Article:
First, you’ll typically see your personal information including your name, social security number, date of birth, home address, and more. Employer information is often included in this section to help verify your identity. There is also a section containing consumer statements, which includes anything you’ve submitted to the credit bureau, such as disputes on reported information.

The area containing account information will detail where you’re utilizing credit, such as car loans, mortgages, and student loans. Also included: payment history, credit utilization (read more about that below), loan payment status, and more.

Next, you can view items on your public records, such as foreclosures, tax liens, or bankruptcies, all of which can negatively impact your score. Last, you’ll find a section detailing credit inquiries. Hard inquiries are credit checks to take on debt, and soft inquiries are when your report is pulled, but you aren’t applying for credit. Hard inquiries can impact your credit score negatively, especially if there are several in a short period.

Not only is this valuable information for you as a consumer, but checking your credit report is an excellent way to prevent identity theft. Scour your report and ensure that no one is applying for credit in your name.

It is also critical to verify that all the included information is accurate and up-to-date and dispute any errors. The Federal Trade Commission indicates that there is a mistake on one of every five credit reports, and this could make a big difference if you’re looking to apply for a loan or credit card. To dispute an error, gather documents that help prove your case and contact the agency that issued the report.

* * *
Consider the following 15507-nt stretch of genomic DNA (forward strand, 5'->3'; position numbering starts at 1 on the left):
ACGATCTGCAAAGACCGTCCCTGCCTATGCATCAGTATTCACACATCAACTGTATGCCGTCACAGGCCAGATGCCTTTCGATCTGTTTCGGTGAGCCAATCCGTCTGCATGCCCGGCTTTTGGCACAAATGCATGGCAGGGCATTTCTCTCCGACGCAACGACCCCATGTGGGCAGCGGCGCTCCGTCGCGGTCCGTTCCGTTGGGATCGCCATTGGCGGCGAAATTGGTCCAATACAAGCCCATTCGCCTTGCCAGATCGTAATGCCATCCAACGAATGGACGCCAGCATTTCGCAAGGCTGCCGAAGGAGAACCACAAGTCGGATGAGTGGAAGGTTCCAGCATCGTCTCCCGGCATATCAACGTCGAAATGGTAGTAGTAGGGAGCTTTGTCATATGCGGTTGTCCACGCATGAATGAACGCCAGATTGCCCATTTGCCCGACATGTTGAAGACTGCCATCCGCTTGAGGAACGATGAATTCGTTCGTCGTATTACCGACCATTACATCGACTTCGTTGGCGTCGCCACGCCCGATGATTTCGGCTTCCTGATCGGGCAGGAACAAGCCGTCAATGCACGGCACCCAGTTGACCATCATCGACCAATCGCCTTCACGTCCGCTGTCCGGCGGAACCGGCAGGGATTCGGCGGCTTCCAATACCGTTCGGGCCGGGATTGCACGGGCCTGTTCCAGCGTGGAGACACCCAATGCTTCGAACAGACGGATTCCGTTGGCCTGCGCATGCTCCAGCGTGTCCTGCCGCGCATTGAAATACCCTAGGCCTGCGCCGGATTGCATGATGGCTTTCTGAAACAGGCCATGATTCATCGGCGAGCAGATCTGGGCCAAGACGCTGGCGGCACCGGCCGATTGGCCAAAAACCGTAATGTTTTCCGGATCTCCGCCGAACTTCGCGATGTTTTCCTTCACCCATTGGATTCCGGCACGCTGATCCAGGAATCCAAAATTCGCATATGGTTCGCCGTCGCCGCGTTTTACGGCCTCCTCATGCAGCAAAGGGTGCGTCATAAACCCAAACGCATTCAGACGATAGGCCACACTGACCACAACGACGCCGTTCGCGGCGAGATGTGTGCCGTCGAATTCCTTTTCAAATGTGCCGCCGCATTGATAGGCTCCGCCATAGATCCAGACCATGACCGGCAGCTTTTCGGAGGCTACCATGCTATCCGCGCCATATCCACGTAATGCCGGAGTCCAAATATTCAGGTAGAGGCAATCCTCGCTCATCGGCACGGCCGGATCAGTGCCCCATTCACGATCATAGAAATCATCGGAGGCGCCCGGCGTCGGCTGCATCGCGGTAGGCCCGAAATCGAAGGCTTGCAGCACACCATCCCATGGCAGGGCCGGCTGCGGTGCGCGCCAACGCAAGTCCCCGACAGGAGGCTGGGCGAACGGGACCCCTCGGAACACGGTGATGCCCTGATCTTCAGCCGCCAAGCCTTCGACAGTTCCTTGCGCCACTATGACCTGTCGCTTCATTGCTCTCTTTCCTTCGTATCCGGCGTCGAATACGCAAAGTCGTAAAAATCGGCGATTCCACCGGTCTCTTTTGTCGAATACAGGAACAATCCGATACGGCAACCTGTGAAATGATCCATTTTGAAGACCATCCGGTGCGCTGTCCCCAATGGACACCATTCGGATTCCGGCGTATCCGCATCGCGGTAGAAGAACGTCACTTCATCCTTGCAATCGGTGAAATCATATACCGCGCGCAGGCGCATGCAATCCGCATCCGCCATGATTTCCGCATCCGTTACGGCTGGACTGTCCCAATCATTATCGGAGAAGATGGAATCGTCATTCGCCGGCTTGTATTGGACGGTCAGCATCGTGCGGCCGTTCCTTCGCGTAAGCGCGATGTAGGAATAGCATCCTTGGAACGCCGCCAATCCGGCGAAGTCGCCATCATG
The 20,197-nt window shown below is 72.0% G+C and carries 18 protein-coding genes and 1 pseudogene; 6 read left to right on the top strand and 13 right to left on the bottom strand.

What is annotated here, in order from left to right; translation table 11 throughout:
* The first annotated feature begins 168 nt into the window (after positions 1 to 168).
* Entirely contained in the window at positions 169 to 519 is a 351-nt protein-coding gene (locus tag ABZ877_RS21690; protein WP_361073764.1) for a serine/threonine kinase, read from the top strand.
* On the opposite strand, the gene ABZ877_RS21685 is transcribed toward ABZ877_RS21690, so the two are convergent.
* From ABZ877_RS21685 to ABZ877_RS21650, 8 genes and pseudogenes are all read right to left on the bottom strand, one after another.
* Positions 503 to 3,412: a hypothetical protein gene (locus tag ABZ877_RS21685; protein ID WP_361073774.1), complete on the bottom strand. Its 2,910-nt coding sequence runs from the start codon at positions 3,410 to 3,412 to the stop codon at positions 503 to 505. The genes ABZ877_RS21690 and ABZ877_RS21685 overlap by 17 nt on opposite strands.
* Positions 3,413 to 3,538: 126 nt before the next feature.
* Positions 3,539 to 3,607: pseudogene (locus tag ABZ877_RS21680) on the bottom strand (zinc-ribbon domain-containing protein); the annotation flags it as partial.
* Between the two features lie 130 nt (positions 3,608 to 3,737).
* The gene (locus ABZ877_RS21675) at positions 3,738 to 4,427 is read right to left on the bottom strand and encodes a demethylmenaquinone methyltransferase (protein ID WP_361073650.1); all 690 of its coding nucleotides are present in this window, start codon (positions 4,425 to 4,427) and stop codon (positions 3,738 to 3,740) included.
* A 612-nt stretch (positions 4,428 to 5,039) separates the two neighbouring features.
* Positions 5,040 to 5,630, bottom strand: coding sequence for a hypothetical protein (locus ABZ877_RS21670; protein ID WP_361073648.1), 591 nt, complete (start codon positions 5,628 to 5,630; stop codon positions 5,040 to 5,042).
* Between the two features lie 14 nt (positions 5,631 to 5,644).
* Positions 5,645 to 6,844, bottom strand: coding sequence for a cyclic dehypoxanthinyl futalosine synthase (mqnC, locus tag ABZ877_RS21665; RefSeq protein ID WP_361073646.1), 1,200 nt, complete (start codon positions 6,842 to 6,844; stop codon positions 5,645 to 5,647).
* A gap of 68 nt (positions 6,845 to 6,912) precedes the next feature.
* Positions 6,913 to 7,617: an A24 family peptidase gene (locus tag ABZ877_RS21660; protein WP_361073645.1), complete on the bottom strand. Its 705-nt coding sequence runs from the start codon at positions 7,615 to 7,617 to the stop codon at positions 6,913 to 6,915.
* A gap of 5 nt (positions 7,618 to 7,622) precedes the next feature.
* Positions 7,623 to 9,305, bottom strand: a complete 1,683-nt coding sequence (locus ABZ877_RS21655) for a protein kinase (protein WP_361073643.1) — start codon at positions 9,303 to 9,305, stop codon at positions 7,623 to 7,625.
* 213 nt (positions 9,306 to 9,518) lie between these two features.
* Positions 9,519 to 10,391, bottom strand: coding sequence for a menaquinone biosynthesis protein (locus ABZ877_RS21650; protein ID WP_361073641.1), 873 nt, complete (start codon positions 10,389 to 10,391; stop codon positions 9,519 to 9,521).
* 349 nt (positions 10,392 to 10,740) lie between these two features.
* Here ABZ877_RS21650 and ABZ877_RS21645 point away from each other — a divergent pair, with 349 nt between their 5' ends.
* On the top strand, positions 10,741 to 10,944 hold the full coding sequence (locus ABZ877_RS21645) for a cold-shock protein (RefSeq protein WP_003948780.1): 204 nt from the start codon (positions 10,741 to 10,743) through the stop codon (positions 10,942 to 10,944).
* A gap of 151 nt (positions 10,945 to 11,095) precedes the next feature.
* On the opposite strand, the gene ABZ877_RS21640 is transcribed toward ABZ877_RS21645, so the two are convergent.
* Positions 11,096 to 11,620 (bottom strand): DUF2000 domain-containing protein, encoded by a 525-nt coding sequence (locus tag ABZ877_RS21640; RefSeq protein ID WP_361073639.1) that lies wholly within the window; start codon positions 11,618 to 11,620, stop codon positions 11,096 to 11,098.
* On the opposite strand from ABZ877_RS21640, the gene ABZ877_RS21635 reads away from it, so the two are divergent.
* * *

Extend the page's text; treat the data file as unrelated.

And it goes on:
Now that we know what a credit score is and what classifies as good, the next question is: why is your credit score significant?

Consider your credit score like a report card you used to get in school. Your report card measures your progress during the school year, and your credit activity puts you into a scoring range. However, unlike grades, credit scores aren’t stored as part of your credit history. Instead, your score is generated each time you apply for credit. It negatively impacts your credit score if you have multiple inquiries in a short period.

It is worthwhile to consider several key questions such as: what are your primary financial goals? Would you like to buy a home? Are you considering purchasing a car? Your credit will likely be a factor in framing that financing picture. Your score will tell a lender whether or not you qualify for a loan and the better your score, the more favorable your loan terms. For instance, the lower your credit score is, the higher your interest rate on a car loan will be.

If you’ve looked at your credit report and are surprised to see it’s lower than you thought, don’t worry: negative items on your credit score aren’t permanent. As time passes and you work to improve your score, those dings carry less weight. Also, most negative items in your credit report disappear after seven years due to the Fair Credit Reporting Act. However, bankruptcy can stay on your report for up to a decade.

How to raise your credit score: